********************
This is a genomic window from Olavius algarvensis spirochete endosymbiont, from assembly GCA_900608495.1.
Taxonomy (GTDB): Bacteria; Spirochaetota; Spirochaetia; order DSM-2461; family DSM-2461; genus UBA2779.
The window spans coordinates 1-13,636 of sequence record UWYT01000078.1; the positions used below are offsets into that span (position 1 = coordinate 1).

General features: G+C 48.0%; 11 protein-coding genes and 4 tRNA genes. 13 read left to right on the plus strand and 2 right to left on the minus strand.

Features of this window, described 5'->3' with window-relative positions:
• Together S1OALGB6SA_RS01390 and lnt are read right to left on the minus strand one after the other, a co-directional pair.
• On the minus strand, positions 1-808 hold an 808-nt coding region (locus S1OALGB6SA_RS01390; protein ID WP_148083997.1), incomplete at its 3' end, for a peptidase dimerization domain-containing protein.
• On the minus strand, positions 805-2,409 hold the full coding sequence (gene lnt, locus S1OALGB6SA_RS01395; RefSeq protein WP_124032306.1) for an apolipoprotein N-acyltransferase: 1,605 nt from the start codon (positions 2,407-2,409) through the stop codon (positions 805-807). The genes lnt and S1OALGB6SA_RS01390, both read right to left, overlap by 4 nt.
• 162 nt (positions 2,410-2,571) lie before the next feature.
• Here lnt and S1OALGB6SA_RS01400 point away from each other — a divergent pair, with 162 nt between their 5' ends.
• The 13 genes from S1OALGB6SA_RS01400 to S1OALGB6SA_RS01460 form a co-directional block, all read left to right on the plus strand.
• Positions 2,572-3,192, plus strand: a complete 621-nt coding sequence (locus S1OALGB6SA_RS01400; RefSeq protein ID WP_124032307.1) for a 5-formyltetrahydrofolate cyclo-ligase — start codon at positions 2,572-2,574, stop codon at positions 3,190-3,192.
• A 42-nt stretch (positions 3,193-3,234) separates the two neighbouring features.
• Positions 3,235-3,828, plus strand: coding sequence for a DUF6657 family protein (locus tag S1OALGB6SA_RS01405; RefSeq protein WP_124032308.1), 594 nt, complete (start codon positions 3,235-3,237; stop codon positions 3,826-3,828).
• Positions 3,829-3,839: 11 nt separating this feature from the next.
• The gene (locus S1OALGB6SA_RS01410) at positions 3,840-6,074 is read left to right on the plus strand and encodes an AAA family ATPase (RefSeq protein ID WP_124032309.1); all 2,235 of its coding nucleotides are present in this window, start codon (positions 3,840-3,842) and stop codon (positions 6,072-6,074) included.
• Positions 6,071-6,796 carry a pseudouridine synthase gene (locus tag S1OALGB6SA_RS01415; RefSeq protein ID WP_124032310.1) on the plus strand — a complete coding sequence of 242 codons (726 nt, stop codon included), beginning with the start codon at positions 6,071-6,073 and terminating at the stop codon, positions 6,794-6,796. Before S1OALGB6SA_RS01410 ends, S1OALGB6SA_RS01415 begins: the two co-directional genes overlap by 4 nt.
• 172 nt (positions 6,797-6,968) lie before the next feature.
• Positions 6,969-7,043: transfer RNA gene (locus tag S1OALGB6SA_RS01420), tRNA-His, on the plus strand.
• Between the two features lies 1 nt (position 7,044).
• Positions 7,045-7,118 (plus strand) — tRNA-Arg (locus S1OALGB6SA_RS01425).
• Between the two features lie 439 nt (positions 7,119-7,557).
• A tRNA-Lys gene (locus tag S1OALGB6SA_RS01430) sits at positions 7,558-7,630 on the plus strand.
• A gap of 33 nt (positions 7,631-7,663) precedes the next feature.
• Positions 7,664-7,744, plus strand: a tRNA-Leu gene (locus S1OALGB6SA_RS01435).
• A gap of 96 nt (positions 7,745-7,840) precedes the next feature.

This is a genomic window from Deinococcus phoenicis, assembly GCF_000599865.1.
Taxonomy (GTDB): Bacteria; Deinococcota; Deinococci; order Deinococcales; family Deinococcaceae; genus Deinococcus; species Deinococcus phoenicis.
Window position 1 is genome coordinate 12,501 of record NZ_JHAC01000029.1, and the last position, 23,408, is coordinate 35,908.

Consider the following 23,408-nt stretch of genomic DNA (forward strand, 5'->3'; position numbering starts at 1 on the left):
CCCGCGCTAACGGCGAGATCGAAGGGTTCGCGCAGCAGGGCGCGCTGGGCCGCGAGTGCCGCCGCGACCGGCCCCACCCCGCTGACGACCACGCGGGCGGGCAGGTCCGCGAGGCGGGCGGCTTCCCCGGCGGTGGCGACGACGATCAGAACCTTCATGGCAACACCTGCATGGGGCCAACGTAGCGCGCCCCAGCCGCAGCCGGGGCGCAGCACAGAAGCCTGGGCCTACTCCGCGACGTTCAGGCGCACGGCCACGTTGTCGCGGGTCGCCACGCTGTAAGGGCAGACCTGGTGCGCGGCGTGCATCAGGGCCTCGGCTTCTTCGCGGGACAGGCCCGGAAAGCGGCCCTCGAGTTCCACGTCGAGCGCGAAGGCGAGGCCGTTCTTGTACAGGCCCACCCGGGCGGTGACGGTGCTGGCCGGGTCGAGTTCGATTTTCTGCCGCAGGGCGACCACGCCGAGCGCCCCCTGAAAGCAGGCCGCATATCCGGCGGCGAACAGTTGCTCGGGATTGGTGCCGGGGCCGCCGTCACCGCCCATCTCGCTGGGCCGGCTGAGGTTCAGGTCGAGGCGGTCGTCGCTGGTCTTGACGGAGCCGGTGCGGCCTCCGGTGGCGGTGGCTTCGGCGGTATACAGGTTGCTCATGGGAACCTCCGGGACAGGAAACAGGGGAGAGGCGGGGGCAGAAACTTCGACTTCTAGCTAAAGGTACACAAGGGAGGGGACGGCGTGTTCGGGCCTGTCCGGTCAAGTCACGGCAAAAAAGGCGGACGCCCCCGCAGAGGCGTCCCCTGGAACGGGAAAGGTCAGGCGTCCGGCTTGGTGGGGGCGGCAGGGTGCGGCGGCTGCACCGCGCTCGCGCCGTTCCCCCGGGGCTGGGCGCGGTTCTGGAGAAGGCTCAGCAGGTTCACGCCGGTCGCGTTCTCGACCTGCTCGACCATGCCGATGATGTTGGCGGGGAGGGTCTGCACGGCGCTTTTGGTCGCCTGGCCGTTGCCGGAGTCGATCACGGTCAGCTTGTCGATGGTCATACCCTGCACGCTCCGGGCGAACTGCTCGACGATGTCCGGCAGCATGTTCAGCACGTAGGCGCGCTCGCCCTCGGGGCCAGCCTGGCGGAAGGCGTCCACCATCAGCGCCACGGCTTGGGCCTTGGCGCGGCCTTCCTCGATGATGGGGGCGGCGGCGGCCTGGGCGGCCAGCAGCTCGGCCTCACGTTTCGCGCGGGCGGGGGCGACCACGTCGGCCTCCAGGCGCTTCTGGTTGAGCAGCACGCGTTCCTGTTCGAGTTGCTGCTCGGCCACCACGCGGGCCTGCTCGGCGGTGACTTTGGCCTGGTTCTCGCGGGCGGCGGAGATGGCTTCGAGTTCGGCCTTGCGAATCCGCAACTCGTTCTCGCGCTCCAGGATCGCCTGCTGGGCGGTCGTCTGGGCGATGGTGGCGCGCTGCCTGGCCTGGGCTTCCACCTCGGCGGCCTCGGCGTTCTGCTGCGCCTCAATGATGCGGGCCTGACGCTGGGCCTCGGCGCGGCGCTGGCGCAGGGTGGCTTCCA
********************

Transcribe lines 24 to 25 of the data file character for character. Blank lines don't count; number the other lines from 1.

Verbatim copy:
• A gap of 33 nt (positions 7,631-7,663) precedes the next feature.
• Positions 7,664-7,744, plus strand: a tRNA-Leu gene (locus S1OALGB6SA_RS01435).